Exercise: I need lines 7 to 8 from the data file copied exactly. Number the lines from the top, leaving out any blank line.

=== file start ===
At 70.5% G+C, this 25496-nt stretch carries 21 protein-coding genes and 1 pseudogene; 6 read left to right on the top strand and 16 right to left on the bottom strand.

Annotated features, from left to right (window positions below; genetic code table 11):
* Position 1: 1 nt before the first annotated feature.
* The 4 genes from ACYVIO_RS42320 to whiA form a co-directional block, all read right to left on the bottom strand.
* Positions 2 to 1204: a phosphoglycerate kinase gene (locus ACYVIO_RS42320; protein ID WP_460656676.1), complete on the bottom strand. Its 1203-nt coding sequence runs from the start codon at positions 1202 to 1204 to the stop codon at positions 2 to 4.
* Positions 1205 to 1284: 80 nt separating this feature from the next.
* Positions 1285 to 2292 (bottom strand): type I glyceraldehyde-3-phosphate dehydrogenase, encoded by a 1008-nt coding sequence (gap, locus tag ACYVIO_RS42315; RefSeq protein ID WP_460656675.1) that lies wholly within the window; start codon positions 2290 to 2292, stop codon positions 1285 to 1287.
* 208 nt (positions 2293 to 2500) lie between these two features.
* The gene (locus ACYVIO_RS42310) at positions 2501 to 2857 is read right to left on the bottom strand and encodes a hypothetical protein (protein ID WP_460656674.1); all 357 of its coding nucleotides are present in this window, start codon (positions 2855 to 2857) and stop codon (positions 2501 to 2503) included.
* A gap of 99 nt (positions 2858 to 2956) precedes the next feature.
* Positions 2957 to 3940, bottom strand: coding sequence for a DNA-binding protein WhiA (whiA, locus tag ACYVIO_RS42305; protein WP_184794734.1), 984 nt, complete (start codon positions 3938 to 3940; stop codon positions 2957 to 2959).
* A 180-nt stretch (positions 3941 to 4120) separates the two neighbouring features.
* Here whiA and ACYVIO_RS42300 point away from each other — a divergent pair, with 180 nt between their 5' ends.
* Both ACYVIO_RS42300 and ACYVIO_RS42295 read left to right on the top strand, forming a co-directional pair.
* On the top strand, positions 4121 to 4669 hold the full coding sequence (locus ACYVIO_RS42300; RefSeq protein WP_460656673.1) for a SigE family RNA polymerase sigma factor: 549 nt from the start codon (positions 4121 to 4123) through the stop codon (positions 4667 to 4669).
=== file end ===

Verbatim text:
* Positions 1285 to 2292 (bottom strand): type I glyceraldehyde-3-phosphate dehydrogenase, encoded by a 1008-nt coding sequence (gap, locus tag ACYVIO_RS42315; RefSeq protein ID WP_460656675.1) that lies wholly within the window; start codon positions 2290 to 2292, stop codon positions 1285 to 1287.
* 208 nt (positions 2293 to 2500) lie between these two features.